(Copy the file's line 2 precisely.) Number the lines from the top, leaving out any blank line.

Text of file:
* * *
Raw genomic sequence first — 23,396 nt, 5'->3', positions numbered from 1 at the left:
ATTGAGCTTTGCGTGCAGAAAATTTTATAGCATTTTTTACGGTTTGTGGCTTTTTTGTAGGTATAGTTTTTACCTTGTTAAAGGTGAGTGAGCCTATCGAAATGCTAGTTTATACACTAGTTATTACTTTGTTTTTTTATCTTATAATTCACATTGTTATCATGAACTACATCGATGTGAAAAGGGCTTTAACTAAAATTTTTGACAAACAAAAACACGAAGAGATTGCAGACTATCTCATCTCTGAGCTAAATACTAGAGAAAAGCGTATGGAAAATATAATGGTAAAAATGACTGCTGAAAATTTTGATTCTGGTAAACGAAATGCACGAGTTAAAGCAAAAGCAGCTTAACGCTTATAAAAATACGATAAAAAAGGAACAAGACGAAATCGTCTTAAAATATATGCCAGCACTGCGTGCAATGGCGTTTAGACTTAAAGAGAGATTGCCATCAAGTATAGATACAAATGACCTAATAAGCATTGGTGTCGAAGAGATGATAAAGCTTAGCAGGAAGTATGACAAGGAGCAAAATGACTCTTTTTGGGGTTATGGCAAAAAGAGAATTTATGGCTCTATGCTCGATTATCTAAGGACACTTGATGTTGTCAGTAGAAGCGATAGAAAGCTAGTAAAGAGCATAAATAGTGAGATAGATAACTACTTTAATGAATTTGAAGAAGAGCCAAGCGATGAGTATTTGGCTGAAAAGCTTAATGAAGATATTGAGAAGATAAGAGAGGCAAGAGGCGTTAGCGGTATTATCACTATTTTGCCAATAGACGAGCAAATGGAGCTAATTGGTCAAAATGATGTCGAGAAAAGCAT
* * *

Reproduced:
ATTGAGCTTTGCGTGCAGAAAATTTTATAGCATTTTTTACGGTTTGTGGCTTTTTTGTAGGTATAGTTTTTACCTTGTTAAAGGTGAGTGAGCCTATCGAAATGCTAGTTTATACACTAGTTATTACTTTGTTTTTTTATCTTATAATTCACATTGTTATCATGAACTACATCGATGTGAAAAGGGCTTTAACTAAAATTTTTGACAAACAAAAACACGAAGAGATTGCAGACTATCTCATCTCTGAGCTAAATACTAGAGAAAAGCGTATGGAAAATATAATGGTAAAAATGACTGCTGAAAATTTTGATTCTGGTAAACGAAATGCACGAGTTAAAGCAAAAGCAGCTTAACGCTTATAAAAATACGATAAAAAAGGAACAAGACGAAATCGTCTTAAAATATATGCCAGCACTGCGTGCAATGGCGTTTAGACTTAAAGAGAGATTGCCATCAAGTATAGATACAAATGACCTAATAAGCATTGGTGTCGAAGAGATGATAAAGCTTAGCAGGAAGTATGACAAGGAGCAAAATGACTCTTTTTGGGGTTATGGCAAAAAGAGAATTTATGGCTCTATGCTCGATTATCTAAGGACACTTGATGTTGTCAGTAGAAGCGATAGAAAGCTAGTAAAGAGCATAAATAGTGAGATAGATAACTACTTTAATGAATTTGAAGAAGAGCCAAGCGATGAGTATTTGGCTGAAAAGCTTAATGAAGATATTGAGAAGATAAGAGAGGCAAGAGGCGTTAGCGGTATTATCACTATTTTGCCAATAGACGAGCAAATGGAGCTAATTGGTCAAAATGATGTCGAGAAAAGCAT